Low bids enable more Oregon stimulus projects
(The following story by Peter Wong appeared on the Statesman Journal website on August 15, 2009.)
SALEM, Ore. Bids for federally supported highway projects have come in low enough that state officials have been able to add money to a dozen projects including a couple in the Mid-Valley and budget for replacements of the state-supported trains that run between Eugene and Portland.
The Oregon Transportation Commission committed the entire $234 million that the state received for transportation projects from the federal economic-recovery program that President Obama signed earlier this year.
But the bids for the various projects have come in lower than budgeted in February and March almost 19 percent below budget at $190 million.
The immediate result is almost $43 million left over from the federal economic-recovery funds for more state transportation needs.
"They're not restricted to highway use, as our own state funds are," said Patrick Cooney, a spokesman for Oregon Department of Transportation.
The commission the policy-making arm of ODOT moved in the past two months to spend the unanticipated money.
The commission added $1.3 million for a handful of projects that have cost more than the budgeted estimates none in the Mid-Valley and $4.6 million for extra work on other projects, including a couple in the Mid-Valley. For details, see Page 2A.
"The commission put a priority on doing extra work on projects already out there, picking projects that can produce jobs quickly," Cooney said.
Without the projects, "there would be no work out there, and I believe we would be doing nothing," said Sandy Trainor, the president and owner of Kodiak Pacific Construction in Sherwood.
'People are starving'
Although some construction materials are cheaper than they were a few years ago, there's a clear explanation for the low bids.
"People are starving; contractors are trying to keep their core group of people working," Trainor said.
"Contractors, because of the unfortunate sign of the times, are in financial trouble. What they are doing is coming in below cost to get work. I have seen repeatedly that with the bidding we have done over the past eight months, we've had pricing come in as much as 30 percent below my actual costs."
Because of the sagging economy, there is virtually no residential or commercial construction.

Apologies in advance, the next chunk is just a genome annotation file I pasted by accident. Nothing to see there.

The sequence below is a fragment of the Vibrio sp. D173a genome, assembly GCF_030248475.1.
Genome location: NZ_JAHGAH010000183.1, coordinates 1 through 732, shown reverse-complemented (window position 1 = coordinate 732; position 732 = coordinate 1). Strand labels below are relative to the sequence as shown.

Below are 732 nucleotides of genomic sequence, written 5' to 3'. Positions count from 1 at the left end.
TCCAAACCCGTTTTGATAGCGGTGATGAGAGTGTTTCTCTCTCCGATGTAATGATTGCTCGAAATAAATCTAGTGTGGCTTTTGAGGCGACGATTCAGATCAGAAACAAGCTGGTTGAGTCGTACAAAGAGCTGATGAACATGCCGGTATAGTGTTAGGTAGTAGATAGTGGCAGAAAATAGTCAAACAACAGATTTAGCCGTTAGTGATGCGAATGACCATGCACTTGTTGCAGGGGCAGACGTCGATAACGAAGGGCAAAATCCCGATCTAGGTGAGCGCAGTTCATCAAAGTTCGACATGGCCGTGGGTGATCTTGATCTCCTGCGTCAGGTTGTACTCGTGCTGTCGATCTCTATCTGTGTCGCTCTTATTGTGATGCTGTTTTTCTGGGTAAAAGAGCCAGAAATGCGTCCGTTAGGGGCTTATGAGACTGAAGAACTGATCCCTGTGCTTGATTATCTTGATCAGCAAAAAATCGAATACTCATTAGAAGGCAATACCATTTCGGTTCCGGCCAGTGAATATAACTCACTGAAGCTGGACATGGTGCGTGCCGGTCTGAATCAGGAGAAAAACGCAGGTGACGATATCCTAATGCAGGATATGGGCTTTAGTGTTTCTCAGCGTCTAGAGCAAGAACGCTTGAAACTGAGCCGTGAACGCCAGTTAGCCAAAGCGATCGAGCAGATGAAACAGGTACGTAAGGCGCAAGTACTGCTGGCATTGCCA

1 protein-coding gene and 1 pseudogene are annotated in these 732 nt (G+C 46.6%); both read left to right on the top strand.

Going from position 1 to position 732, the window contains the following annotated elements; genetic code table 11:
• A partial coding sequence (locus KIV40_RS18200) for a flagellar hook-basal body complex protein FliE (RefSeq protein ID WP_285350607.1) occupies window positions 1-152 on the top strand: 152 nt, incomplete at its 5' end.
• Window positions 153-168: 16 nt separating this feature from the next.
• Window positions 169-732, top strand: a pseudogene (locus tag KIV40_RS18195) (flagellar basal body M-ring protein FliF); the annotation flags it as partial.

Trainor said that while the state benefits from "badly needed" work, contractors cannot sustain employee payrolls and debt service on their equipment with projects bid below cost and the federal money won't be there next year.
"A year from now, you may see a lot of people out of business," Trainor said.
A new state highway-construction program is scheduled to gear up next year unless opponents fail by Sept. 25 to gather enough petition signatures to force a statewide election on the taxes and fees planned to pay for the program. Cities and counties also will get shares.
Most of the $43 million in state savings went into two other projects.
About $2 million went into further development of the nation's first "solar highway" projects at the junction of Interstate 5 and Interstate 205, about 35 miles north of Salem.
The development now generates about one-third of the electric power required for highway lighting. It is run by a consortium of four Oregon companies, including Moyano Leadership Group of Salem, which is the project manager.
Money for trains
About $35 million will be spent on trains that are run by Amtrak, the federal corporation that operates passenger trains and is partly supported by ODOT between Eugene and Portland.
The current state-funded train service began in 1994. The first Cascades Talgo train designed in Spain began service Jan. 4, 1999, and a second train began Oct. 6, 2000. The trains are owned by Washington state, which wants to use them on expanded Amtrak service that it supports between Portland and Vancouver, British Columbia.
"There's not a lot of used equipment out there," said Kelly Taylor, administrator of ODOT's Rail Division.
She said Oregon has to commit the $35 million by Feb. 17, so it cannot wait to join other states that are tapping federal economic-recovery money reserved for passenger-rail improvements. She said Oregon is seeking to join with another state, or with Amtrak itself, to buy the equipment.
The required equipment is lighter than Amtrak uses on its 1,377-mile Coast Starlight route between Los Angeles and Seattle.
In addition to having to replace Washington state's trains with its own, ODOT officials said there's another good reason for Oregon's purchase to persuade federal officials to award a share of $2.1 billion that the federal economic-recovery program is making available nationally for high-speed rail development.
"Staff believes that Oregon's position to receive high-speed rail grant funds will be enhanced significantly if continuation of train service south of Portland is assured," ODOT Director Matt Garrett said in a report to the Oregon Transportation Commission.
"Having equipment to replace the equipment Oregon currently leases from Washington will provide that assurance."
The corridor between Eugene and Vancouver, British Columbia, is already designated by Amtrak as a high-speed rail corridor.
Oregon and Washington are seeking federal money together.
Oregon wants to spend money on improvements in rail tracks, which are owned by Union Pacific.
State officials said the improvements would result in increased average speeds and top speeds, improved on-time performance, reduced trip times, and expanded round-trip service between Eugene and Portland from two to six times daily.
"This is another example of the state looking at ways to reduce carbon emissions and encourage alternative transportation methods," Gov. Ted Kulongoski said last month when the state submitted its application.
Monday, August 17, 2009
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